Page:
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Knowledge, management, and knowledge management in business operations

Fei Gao (Graduate School of Knowledge Science, JAIST, Japan)
Meng Li (Honeywell (China), Shanghai, China)
Steve Clarke (University of Hull Business School, UK)

Journal of Knowledge Management

ISSN: 1367-3270

Article publication date: 4 April 2008




The purpose of this research is to help knowledge managers systematically grasp “knowledge about management knowledge” and get a “deep and full” understanding of the nature, scope and methodologies of knowledge management.


Through presenting a variety of perspectives on knowledge, management, and knowledge management, the article explores the essence of knowledge management in organizations from a perspective of critical systems thinking.


Knowledge management in business organizations has the task of managing the activities of knowledge workers or the transformation and interaction of organizational “static substance knowledge” and “dynamic process knowledge” for “products, services, and practical process innovation” and, at the same time, “creating new or justifying existing organizational systematic knowledge”. Knowledge management is not simply about recording and manipulating explicit knowledge, but needs to address that which is implicit, and from which benefit can therefore be derived only through process rather than content.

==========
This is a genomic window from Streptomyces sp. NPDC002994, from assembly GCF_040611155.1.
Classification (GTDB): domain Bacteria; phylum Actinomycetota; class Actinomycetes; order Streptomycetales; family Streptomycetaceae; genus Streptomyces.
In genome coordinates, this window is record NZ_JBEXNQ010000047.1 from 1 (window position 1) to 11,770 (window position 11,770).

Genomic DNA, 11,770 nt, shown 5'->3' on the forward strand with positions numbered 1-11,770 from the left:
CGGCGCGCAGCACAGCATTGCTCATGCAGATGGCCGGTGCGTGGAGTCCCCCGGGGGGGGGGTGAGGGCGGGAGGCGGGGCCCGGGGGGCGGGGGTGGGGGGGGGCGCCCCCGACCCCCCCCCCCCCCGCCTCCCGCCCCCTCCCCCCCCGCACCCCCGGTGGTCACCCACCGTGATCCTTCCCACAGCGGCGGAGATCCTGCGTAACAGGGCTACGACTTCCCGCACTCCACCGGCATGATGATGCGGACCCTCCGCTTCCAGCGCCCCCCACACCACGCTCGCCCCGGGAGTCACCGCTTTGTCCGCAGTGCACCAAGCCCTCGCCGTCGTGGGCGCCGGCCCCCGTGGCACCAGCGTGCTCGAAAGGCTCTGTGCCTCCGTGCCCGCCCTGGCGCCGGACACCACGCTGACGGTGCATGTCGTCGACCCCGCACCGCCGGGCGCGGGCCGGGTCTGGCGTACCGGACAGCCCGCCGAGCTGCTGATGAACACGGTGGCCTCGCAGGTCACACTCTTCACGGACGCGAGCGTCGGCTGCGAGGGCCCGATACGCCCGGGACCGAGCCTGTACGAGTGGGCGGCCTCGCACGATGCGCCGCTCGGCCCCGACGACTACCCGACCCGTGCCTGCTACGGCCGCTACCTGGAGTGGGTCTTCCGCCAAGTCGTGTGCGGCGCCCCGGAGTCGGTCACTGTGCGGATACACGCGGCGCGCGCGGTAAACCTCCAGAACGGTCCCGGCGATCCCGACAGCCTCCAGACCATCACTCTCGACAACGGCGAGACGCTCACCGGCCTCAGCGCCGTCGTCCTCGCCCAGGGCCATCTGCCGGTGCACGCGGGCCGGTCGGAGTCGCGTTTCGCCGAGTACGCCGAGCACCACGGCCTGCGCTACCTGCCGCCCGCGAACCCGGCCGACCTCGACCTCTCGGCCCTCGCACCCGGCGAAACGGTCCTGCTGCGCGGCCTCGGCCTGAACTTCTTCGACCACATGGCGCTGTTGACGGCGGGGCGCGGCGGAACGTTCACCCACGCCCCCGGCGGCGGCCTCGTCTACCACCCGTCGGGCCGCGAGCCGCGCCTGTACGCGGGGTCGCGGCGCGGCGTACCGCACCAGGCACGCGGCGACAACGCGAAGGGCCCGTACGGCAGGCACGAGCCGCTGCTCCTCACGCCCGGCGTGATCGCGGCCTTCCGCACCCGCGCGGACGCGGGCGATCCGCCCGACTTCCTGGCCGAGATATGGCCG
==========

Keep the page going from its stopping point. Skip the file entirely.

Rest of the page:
The comprehensive review and classification of various management theories will expand both knowledge managers' and knowledge workers' understanding of the subject and provide a foundation for building a knowledge management toolkit in practice.



Gao, F., Li, M. and Clarke, S. (2008), "Knowledge, management, and knowledge management in business operations", Journal of Knowledge Management, Vol. 12 No. 2, pp. 3-17.



Emerald Group Publishing Limited

Copyright © 2008, Emerald Group Publishing Limited

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